In the last few months, though, Nala has decided to take matters into her own paws, and has begun to hang out with us in the downstairs of our home. After much training and using the “off” command, giving Tink lots of praise and treats any time she calmly just sniffed or looked at the cat, we finally are able to have all of our animals in the same room in harmony.
Sometimes when I’m outside with the dogs I see Nala in an upstairs window watching us with great interest. I laugh at what she must be thinking when the dogs gnaw on their antlers or play tug-o-war with a squeaky toy or do their doggie zoomies and games of bitey face. I imagine her writing in a kitty journal, things like “My captors feed animal bones to the two large black beasts that shadow the human mother of the house. I fear I am next!”
I’ve come to realize that feeding a cat is much like feeding the T-Rex in Jurassic Park, where you put the food out and never see them eating, and that we sometimes go days without actually seeing her when she’s decided to camp out in one of the (usually messy) teen bedrooms. She’s been locked in our closet overnight twice because she manages to hide away in remote corners, and I am still not accustomed to having an animal but not knowing where it is or what it is doing every moment of every day.
My husband and friends tease me because I have tried to apply dog training logic to the cat when she does things like sleeping on my folded clothes in the closet, sharpening her claws on our living room furniture or sleeping on top of my laptop, all pet peeves of mine. I tell her a stern “no” and move her to her cat bed or other location and then softly tell her, “Good kitty, good girl” and pet her.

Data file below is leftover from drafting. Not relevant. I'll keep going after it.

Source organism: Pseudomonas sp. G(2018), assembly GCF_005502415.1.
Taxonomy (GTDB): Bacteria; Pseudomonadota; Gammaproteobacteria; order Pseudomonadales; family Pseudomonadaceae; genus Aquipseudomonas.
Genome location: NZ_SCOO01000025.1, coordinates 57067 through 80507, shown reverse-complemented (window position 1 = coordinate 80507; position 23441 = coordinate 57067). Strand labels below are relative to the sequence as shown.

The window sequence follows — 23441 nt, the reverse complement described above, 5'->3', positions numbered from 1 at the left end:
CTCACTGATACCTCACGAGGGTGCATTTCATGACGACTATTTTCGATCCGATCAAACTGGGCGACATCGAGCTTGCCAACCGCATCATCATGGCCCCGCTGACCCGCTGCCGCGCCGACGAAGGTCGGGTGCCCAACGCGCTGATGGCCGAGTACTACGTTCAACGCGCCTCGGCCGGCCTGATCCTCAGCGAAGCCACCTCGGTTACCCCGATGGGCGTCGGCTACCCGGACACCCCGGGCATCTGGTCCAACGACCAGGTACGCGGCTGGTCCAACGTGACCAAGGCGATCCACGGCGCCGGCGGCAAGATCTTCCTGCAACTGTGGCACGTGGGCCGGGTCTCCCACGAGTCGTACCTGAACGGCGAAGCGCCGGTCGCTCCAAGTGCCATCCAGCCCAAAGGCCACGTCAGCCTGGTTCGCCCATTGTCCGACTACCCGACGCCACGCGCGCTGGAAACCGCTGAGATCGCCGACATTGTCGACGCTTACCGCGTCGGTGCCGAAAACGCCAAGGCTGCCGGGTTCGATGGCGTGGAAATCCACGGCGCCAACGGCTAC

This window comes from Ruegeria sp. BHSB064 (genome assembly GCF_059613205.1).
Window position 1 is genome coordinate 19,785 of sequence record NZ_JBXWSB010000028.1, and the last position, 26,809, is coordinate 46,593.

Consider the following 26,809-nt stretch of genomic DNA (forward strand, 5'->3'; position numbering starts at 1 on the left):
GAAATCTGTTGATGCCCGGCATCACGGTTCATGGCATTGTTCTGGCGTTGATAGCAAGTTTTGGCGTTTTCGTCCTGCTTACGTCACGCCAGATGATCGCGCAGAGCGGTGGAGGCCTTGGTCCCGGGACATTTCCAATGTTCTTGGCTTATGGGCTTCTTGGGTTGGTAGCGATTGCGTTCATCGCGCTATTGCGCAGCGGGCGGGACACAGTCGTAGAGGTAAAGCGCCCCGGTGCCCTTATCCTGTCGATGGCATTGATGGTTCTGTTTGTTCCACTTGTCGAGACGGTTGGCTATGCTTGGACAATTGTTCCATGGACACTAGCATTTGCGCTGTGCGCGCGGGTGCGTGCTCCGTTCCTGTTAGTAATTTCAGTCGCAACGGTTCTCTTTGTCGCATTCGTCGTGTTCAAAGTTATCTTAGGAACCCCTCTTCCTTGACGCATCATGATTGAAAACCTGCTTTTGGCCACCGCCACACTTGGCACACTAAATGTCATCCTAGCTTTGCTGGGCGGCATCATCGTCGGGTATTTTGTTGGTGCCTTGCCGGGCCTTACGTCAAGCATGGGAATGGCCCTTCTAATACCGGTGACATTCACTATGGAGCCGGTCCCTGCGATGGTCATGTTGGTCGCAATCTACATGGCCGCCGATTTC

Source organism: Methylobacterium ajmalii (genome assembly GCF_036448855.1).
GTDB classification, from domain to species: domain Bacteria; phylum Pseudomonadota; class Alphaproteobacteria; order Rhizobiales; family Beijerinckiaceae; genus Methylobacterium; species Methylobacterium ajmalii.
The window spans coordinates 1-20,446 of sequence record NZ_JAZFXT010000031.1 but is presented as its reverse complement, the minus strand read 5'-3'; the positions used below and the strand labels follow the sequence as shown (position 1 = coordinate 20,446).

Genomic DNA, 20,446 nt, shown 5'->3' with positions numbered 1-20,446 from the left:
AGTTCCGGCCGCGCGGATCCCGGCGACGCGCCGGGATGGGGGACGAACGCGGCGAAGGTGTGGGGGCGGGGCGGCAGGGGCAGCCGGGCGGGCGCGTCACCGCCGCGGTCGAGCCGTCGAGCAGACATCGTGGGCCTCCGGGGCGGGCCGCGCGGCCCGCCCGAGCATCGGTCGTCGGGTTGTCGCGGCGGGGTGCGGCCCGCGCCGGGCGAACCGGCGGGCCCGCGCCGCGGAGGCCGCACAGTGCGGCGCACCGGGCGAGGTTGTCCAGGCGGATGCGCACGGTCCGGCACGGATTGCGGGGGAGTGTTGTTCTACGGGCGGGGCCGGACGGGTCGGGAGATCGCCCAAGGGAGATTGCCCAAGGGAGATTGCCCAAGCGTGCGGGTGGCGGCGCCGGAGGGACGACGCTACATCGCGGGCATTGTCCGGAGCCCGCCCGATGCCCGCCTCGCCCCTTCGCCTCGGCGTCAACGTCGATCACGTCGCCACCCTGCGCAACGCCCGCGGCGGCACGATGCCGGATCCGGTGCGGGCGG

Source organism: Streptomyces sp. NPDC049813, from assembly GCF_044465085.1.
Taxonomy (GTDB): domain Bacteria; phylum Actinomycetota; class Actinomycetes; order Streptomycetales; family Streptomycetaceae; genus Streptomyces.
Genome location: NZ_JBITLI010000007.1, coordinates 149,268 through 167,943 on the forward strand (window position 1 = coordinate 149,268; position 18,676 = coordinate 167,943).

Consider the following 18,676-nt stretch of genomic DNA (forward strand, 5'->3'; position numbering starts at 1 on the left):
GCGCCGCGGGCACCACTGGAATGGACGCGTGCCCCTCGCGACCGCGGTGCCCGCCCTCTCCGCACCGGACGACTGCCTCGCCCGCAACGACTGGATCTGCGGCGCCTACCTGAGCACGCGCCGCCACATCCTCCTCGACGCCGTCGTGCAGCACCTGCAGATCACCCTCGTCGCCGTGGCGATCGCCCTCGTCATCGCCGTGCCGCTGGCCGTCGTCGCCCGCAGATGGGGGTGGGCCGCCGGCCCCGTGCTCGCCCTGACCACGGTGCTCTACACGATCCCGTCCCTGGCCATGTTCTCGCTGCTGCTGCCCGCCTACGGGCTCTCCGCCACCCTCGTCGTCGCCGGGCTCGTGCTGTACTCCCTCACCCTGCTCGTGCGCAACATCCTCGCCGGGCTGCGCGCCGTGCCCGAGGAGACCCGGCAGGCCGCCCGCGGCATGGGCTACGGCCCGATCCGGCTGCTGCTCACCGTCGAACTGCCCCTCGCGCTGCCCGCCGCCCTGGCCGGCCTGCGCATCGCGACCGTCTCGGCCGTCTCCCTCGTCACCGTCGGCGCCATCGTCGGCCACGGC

They laugh and tell me, “The cat is going to do what she’s going to do, you can try to move her from those places all you want, she’s going to keep going back.” I won’t give up trying but I have also found workarounds like buying cat trees and scratching toys, putting my sweaters in plastic bins, and hiding my laptop from her when I am not working. We call this “Lynn vs. The Cat” and although I like to think that I am winning, with the number of things coming from Amazon to keep the cat from making a bed on top of my nicely folded leggings and jeans, I have a feeling she is actually winning the war.
Nala has taken our oldest daughter as her number one human but I seem to be in second place. I often ask her, “Why do you like me so much, you know I’m a lifelong dog person, right” as she purrs and nuzzles me.We do snuggle and she is warm and loving despite the whole clawing/kneading of the human skin that puzzles me. Although I don’t know if I would call myself a “cat person” I definitely enjoy having her in our life. She is sweet and warm and loving and it makes me happy that she has a forever home with us that is safe and certain and that she no longer has to wonder why she is in a cage and not with a family.